I live in Cincinnati where the Ohio River flows and I am dismayed that the chemical spill in W. Virginia. ever happened and I am very concerned for the health and safety of the people there. What caused the spill? There are no guarantees that this will not happen again. Where is our protection? Has anyone ever considered the creatures that live in our rivers and creeks which is their HOME, the fish, the frogs, the turtles, the salamanders and crawdads, etc. Those that live in these waters and those who drink from these waters, animals and humans alike are slowly being poisoned by chemicals and pollution. We can no longer swim in the Ohio River. Where is our protection? Instead of those in power describing these catastrophes in detail, they should take action and have the concern and common sense to make sure that they protect us and our environment, the latest threat being the catastrophic chemical spill in W. Va.. Where is the EPA, Environmental PROTECTION Agency?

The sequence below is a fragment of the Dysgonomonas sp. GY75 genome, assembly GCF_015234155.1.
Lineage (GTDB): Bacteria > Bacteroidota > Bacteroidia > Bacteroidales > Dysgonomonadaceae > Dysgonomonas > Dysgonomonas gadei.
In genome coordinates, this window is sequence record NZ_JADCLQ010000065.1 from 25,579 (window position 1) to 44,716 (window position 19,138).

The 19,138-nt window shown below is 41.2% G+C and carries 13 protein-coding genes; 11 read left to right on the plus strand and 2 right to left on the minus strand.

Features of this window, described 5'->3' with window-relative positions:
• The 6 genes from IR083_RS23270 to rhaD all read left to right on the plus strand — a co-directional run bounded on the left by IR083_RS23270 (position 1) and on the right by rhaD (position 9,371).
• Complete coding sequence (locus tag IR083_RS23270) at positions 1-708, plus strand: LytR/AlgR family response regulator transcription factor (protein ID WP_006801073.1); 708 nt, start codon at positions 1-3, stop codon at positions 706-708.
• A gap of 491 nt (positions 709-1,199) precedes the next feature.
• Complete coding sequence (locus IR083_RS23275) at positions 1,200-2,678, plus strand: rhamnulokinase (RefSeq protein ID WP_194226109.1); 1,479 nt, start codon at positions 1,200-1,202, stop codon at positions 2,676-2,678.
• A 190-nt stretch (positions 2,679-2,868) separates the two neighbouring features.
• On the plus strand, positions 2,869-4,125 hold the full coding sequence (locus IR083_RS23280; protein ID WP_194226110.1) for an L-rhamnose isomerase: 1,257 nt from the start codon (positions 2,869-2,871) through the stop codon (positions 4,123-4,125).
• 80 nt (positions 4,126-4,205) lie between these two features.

9. Posted January 22, 2014 at 9:22 pm | Permalink

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  10. Posted January 23, 2014 at 7:06 am | Permalink